I'm a real estate title examiner; I see more of this stuff than you would believe. Just this past week I ran across a Lis Pendens (notice of a pending lawsuit) by the owner of a house, alleging that the assignment of mortgage from the original bank (call 'em Bank A) to the bank that was trying to foreclose (Bank B) had been signed by someone claiming to be a vice president of Bank A and who was actually just a lawyer at the law firm handling foreclosures for Bank B. If true, this means that Bank B has no standing to foreclose, because they don't actually have the mortgage. (It also means that the lawyer blatantly lied when signing that piece of paper, but basically, no one cares about that.)

Now, is that a house that should be getting foreclosed on? I have no idea. It's entirely possible the owner hasn't been making payments. It's also entirely possible that they've been making payments to Bank A because they weren't properly notified that their checks should be going to Bank B now, or that whatever payment-processing-arrangement Bank A and Bank B have got screwed up; a single payment sent to the wrong bank, when your mortgage gets sold, if the banks never sort it out can lead to you being considered a payment behind for many more months - maybe enough to foreclose on you. It's also possible that the assignment with the bogus signature was entirely bogus and that Bank B has nothing at all to do with this house, and the law firm just thinks it does due to god-knows-what typo in a database somewhere. Because the banks (and their foreclosure-mill law-firms) are so unreliable, you can't tell. The completely apathy for doing things correctly demonstrated by the banks and their law firms has the impact of making the bogus foreclosures much harder to separate out from the fair ones.

The pending suit won't stop the bank, of course; they'll sort out the paperwork (to the minimal extent they absolutely have to; probably they'll just record an assignment signed by someone who actually does work at Bank A) and come back and try to foreclose. There will almost certainly not be any significant punishment in that case, even if it does turn out that the lawyer in question was blatantly lying when he signed his name as Vice President of [Bank A] - at best, it'll be a trivial symbolic gesture as so many people have pointed out that the OP is. Fortunately in this particular case, the court case should buy the owner enough time to sell the house (they have a buyer, or I wouldn't be doing the title) and pay off the mortgage in full - which I think is pretty inarguably better for the housing market than having the bank own a house that then sits around empty for months or even years, deteriorating, piling up city boarding liens and having its copper pipes stolen.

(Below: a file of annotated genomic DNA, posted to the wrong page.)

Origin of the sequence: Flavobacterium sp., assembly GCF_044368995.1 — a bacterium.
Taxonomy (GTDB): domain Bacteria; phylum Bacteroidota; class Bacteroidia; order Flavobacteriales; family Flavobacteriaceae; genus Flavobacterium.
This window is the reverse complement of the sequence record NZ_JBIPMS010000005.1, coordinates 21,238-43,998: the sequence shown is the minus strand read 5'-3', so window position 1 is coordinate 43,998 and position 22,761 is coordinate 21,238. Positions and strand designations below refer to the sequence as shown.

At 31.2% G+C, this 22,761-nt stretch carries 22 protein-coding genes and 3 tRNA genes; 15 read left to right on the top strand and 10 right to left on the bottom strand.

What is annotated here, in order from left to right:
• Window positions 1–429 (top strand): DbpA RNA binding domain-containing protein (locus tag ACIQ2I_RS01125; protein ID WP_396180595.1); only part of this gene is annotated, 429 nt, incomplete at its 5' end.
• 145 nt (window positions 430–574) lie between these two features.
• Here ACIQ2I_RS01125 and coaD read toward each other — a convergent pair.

Foreclosures are not vital to restoring the health of the housing market. What's vital to restoring health to the housing market is that people get out from underwater/toxic mortgages and that house prices adjust to a reasonable level. Foreclosure is about the worst way of doing that, and should be a method of last resort, on owners that aren't willing to do anything to fix their own mistakes or owners who are literally penniless and unemployed. But renegotiating with owners, making decisions about when it'd be better for everyone to let the owners have a couple months to try and sell the house themselves, that kind of thing takes time, and requires a human touch - maybe even actually getting to know the people, and make a judgment about them. And don't kid yourself - banks get killed on foreclosure sales. They're going to take a huge loss, selling that house for a quarter of what the original mortgage amount was. If the people they were foreclosing on were even a little bit solvent/employed/financially responsible, the bank could've made more money by working with those folks instead of against them. That's the worst part of this: most of these foreclosures don't happen because it's the last resort when all other attempts have failed, they happen because it's easier for the banks to farm it out to a foreclosure-mill law firm than actually try and help people.
posted by mstokes650 at 8:58 AM on June 4, 2011 [20 favorites]


And don't kid yourself - banks get killed on foreclosure sales

Then it is time to put a stake in that rotten heart.
posted by clavdivs at 9:04 AM on June 4, 2011 [1 favorite]


(It also means that the lawyer blatantly lied when signing that piece of paper, but basically, no one cares about that.)

Bullshit. Take that to the state bar. It won't be pretty.
posted by Ironmouth at 9:08 AM on June 4, 2011


Take that to the state bar. It won't be pretty.

Well, without derailing this into a discussion of the differences between state bar associations, I'll say say: Yes, it's possible they might get a year or two suspension. (I don't know the numbers for the last couple years, but in 2009 suspensions and disbarments were way up around here.)
posted by mstokes650 at 10:16 AM on June 4, 2011


Then it is time to put a stake in that rotten heart.

Yeah, I don't really trust anything a bank tells me about their own balance sheets, these days. Accounting is too much of an art and not enough of a science at that level. But this:

The company continued to strengthen the balance sheet with risk-weighted assets declining $23 billion and global excess liquidity increasing $50 billion from the end of 2010 to $386 billion at March 31, 2011.